Jug : Gene Ammons©2004JCMarion


Eugene “Gene” Ammons was born in Chicago in April of 1925. He was born to be a musician being the son of legendary boogie woogie pianist Albert Ammons. His father along with fellow pianists Pete Johnson and Meade Lux Lewis changed the face of American music in the late thirties into the forties and laid the groundwork for what was then called Rhythm & Blues. Gene Ammons had an affinity for the tenor sax and by the early forties was ready to take on the world with his talent. Before he reached the age of twenty he joined the combo led by trumpeter King Kolax and went out on the road. Soon both Kolax and Ammons joined the big band led by Billy Eckstine that included many bebop practitioners. Among the historic artifacts left by this aggregation include the film soundtrack of “Rhythm In A Riff” in which gene Ammons is seen during a couple of sax solos. The band also recorded some 78 rpm sides for the National Records label. Another musical moment from the Eckstine years is trading sax choruses with Dexter Gordon on “Blowing The Blues Away”. He made a couple of recordings under his own name for Mercury, and in 1949 Ammons joined the famous Woody Herman Third Herd Orchestra taking the place of Stan Getz on tenor sax. By 1950 Gene Ammons, now known by his nickname of “Jug” entered the world of R & B.

In January of 1950, Aristocrat Records in Chicago (the forerunner of Chess Records) announces that a recording by Gene Ammons made in late 1949 called “Rockin’ Rocker” has set a sales mark for the label, even though the record had not been officially released. Ammons takes place in a battle of the saxes presented by Chicago d.j. McKie Fitzhugh at the Pershing Ballroom. Also featured are Eddie Chamblee and Tom Archia. In March of 1950 Ammons records “The Last Mile” and “Pennies From Heaven” on Aristocrat #411. “Pennies” starts out with good sales in Chicago and Detroit. By April Aristocrat re-releases “Rockin’ Rocker” with “Pennies From Heaven”. In April Ammons signs with new independent label Birdland Records. Once again, McKie Fitzhugh presents a battle of the saxes at the Pershing, this time Gene Ammons duels with Sonny Stitt. Aristocrat Records has become Chess, and Ammons has a new release on the label in July - "My Foolish Heart"and "Bless You" on Chess #1425. Keeping the recording contracts in order, Birdland Records is taken over by Prestige, and they have the signed papers by Ammons. "My Foolish Heart" is a good seller in Chicago and other areas of the Midwest. In August "Goodbye" is released on Chess #1428 and again is a regional hit in Chicago. Ammons appears with Mabel Scott and Timmy Rodgers at Chicago's Blue Note nightclub. In September Prestige Records jumps into action with two sides by Gene Ammons - "I Wanna Be Loved" on #717, and "La Vie En Rose" on #721. Tenor sax men Sonny Stitt, James Moody, and Wardell Gray are also featured by the new label. In November Chess strikes back with "Boppin' With Santa" and "Talk Of The Town" on #1445. It becomes an interesting year as Gene Ammons is featured on two different labels in two different fields of music - jazz and R & B.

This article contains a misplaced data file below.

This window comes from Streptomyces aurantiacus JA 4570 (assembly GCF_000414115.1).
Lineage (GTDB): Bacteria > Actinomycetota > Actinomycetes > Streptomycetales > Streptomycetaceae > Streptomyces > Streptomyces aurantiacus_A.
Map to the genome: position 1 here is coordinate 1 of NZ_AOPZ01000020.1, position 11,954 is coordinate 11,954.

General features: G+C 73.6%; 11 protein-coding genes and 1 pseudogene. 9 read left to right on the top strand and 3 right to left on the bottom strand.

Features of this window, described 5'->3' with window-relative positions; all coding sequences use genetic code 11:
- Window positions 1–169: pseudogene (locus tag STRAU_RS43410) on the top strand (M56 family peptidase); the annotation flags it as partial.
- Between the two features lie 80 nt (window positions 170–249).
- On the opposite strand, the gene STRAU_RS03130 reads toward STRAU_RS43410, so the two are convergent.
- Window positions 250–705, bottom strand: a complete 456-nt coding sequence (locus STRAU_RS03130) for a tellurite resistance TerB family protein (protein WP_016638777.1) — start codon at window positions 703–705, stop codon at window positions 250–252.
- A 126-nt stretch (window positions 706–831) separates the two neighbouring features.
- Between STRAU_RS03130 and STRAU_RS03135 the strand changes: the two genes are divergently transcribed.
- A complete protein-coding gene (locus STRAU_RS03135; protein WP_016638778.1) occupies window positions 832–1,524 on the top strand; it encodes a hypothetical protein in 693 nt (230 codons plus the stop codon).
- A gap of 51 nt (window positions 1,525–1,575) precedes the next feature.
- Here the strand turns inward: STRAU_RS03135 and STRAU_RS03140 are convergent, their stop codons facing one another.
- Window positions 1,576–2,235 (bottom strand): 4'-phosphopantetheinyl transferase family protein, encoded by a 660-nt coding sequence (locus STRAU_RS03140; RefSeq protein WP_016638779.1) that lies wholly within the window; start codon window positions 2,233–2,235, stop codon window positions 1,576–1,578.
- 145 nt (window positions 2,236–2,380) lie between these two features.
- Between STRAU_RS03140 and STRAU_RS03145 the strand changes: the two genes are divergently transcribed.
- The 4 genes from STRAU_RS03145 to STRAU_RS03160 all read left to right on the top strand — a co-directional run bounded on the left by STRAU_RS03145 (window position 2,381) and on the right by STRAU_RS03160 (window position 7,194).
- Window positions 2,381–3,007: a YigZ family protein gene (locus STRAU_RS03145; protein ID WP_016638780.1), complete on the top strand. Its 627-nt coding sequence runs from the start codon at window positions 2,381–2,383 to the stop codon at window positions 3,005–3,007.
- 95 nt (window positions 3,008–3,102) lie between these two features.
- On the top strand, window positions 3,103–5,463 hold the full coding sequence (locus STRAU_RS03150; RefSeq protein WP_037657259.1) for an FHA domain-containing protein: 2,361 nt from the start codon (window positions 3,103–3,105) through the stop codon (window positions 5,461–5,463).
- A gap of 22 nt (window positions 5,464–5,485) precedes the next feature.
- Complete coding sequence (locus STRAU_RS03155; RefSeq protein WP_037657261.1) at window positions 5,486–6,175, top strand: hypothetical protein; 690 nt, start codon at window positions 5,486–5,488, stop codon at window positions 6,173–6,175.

During the spring of the following year - 1951, Chess keeps the sides coming. "Happiness Is A Thing Called Joe" and "Baby Won't You Please Say Yes" are paired on Chess #1464. In July Prestige follows Chess Records lead and records Gene in a Rhythm & Blues setting with the tunes "Gene Ammons Boogie" and "Echo Chamber Blues" on #901. Ammons and his combo are booked into Philadelphia's Club Harlem. In September Ammons and Sonny Stitt will engage in another battle of the tenors at the Pershing Ballroom in Chicago. In November Ammons does big box office at Chicago's Regal Theater with a show that also features Mabel Scott and Wynonie "Mr. Blues" Harris. Late in the year Prestige Records releases "Charmaine" and "Undecided" on #916, and the Ammons combo opens a two week stay at The Glass Bar in St. Louis.